Btw, I've been shooting smokepoles for +20 years and re-enacting for 10 years so, I have experienced plenty of smoke filled fields and I've seen some pretty awesome shots with a patched round ball coming out of a rifled barrel. If you keep having trouble trying to shoot straight, we can try to figure out if the problem lies with your shooting techniques, your weapon or both.

10-28-2008, 11:53 AM
Thanks for the advice. Up north our club (Chabot) does have BP shoot-events. Maybe I'll poke my nose in to see what's what.

BTW, what type of flinter do you have that shoots 2-3moa? Mine is a Traditions Pennsylvania rifle, 50-cal (small lock, cheek bruising curved high comb, and patent-breech too small for reliable powder drop-in). So far I've done 4 range sessions w/ it, in those sessions I've managed to: shrank group size from 12" at 50yrd to 3", reduced mis-fire from 2-in-3 trigger pull to about 90% ignition. To do so, I've changed flint (from 5/8 milled Arkansas flint to 3/4 knapped English), vent hole (drilled from <1/16 to about 5/64), patch (from 0.01" to 0.015" ticking), powder (60gr, 2f to 3f goex), cleaning procedure (1wet/1dry to 1wet/2dry), added overpowder wad, and ball separation by weight of 0.5gr. I think my remaining problems are: inconsistent lock time due to uneven amount of powder in the patent breech, and lack of proper cheek weld (a proper cheek weld will give me a half-dollar sized bruise after about 20 shots).

I do believe a flintlock rifle is an accurate first-shot weapon; but I'm still in doubt, whether it can do 2-3moa, 3 or 5 shot-group without proper and time-consuming cleaning procedure between the shots.

10-28-2008, 11:54 AM
I used to hunt muzzleloader season in Nebraska. 50 cal percussion.

I know flinters probably take a bit longer to get off the second shot, but my shooting buddies and I had no problem getting off 2 aimed shots in a minute.

Most times less than a minute, but we did have to practice during off season.

I carried a capper and had the powder measured out in a small medicine bottle with a patch stuck under the bottle cap.

When we needed a second shot I grabbed a lead ball, popped the cap from the medicine bottle and loaded up.

Some guys used a patch block instead of the medicine bottle.

It was some of the best fun I had when hunting.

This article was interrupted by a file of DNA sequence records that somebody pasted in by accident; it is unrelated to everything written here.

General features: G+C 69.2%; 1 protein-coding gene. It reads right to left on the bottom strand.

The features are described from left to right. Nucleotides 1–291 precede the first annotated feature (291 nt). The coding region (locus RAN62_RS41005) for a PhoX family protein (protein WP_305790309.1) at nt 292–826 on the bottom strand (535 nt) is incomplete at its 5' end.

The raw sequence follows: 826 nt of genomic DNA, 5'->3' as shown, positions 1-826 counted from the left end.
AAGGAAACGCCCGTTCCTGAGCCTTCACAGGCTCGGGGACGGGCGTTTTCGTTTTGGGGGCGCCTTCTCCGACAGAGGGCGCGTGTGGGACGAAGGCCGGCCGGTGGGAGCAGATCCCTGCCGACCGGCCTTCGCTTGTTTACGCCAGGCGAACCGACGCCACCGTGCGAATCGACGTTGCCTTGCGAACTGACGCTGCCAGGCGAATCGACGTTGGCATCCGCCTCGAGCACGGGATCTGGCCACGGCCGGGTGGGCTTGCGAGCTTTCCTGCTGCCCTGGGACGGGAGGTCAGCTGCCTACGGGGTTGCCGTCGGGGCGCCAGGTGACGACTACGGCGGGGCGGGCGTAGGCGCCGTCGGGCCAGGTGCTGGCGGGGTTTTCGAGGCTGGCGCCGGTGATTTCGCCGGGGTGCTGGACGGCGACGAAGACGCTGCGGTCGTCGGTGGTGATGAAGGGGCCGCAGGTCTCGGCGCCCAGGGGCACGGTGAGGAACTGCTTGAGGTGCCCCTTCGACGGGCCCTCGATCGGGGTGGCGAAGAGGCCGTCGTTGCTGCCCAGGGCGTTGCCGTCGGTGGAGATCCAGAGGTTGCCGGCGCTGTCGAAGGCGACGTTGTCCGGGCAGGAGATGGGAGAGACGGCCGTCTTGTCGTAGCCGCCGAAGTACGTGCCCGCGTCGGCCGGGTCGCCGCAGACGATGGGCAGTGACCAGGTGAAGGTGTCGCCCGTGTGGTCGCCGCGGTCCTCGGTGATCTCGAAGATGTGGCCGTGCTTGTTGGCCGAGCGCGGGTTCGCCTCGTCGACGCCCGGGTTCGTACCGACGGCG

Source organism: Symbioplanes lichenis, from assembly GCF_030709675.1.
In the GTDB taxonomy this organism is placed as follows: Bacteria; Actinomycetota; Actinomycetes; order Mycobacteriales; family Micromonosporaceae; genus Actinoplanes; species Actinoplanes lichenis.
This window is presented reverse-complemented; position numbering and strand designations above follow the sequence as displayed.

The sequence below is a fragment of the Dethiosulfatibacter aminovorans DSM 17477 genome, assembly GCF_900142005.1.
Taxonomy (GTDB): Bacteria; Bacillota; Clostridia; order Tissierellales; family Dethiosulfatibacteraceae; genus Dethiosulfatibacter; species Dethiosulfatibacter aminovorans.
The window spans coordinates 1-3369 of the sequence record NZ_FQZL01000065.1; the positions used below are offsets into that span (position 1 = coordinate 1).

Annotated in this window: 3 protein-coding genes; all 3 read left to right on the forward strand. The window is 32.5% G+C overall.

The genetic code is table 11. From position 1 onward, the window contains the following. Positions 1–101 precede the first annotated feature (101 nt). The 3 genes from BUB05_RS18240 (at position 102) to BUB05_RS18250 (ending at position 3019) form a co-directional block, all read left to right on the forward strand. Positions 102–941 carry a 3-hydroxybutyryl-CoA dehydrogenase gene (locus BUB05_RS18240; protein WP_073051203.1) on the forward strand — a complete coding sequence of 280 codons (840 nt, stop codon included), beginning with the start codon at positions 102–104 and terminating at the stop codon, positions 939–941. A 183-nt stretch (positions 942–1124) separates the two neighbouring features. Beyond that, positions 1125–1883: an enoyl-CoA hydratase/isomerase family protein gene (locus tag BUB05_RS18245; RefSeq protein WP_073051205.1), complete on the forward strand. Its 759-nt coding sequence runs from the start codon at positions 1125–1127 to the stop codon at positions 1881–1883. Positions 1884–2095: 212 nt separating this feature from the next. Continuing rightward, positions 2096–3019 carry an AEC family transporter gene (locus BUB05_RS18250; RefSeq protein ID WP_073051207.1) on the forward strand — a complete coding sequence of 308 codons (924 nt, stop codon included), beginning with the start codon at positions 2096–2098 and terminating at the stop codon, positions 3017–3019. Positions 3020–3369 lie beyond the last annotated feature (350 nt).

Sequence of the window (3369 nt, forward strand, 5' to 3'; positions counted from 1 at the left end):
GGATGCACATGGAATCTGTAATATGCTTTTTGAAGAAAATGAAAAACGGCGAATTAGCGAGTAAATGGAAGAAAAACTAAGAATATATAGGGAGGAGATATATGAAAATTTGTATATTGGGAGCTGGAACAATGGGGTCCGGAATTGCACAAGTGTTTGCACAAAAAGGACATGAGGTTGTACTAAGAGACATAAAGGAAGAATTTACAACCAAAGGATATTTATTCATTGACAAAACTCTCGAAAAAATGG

Mac Attack
10-28-2008, 3:26 PM
Didn't civil war troops use minnie balls rather than patch and ball?

I have a buddy in GA who shoots BP long distance matches and he said it is not uncommon to have 1000 yard matches. He is part of one of the largest reenactment groups in the US and shoot an authentic rifle. I believe he does not embellish his shooting abilities.

10-28-2008, 4:56 PM

I have several different BP guns. My favorite rifle is a LH .54 TC caplock. It is the first one that I built (from a kit) and the one I took my first buck with. When I first built it, it would shoot one hole groups off the bench at 77 meters (I shot smallbore silloutte at the time and benched it one night at my club's range). I see very little difference between ignition systems as long you, the shooter, can hold steady while shooting and your ignition system is properly tuned. I do have a .45 flinter too. It sounds like you are learning how to shoot your gun and your groups keep shrinking. In just four trips to the range, you've gone from 24moa groups to 6moa groups. That's great! If you keep it up, you'll be splitting balls and cutting cards in no time. Now, it really sounds like you will be shooting 2-3moa groups within the next few trips. I bet your gun is more than capable of it. Are you shooting offhand? If so, you are doing pretty good already. Try shooting off a good rest system. After you get used to it, you should be able to shoot 5 shot cloverleafs at 50 yards. Then, after you prove the gun can do it, it'll be time for you to prove that you can shoot close to the same sized groups offhand.

Mac Attack,
Although troops on both sides of the War of Northern Aggression used minnie ball, they used roundballs as well. The whole Civil War bullet coolecting thing is big bussiness because there are so many different projectiles to find and collect.

10-28-2008, 9:24 PM
This is a cool thread with some good information and no attitude. Very nice.

PS - and no talk of EBRs....shhhhhhhh....don't tell anyone..... :)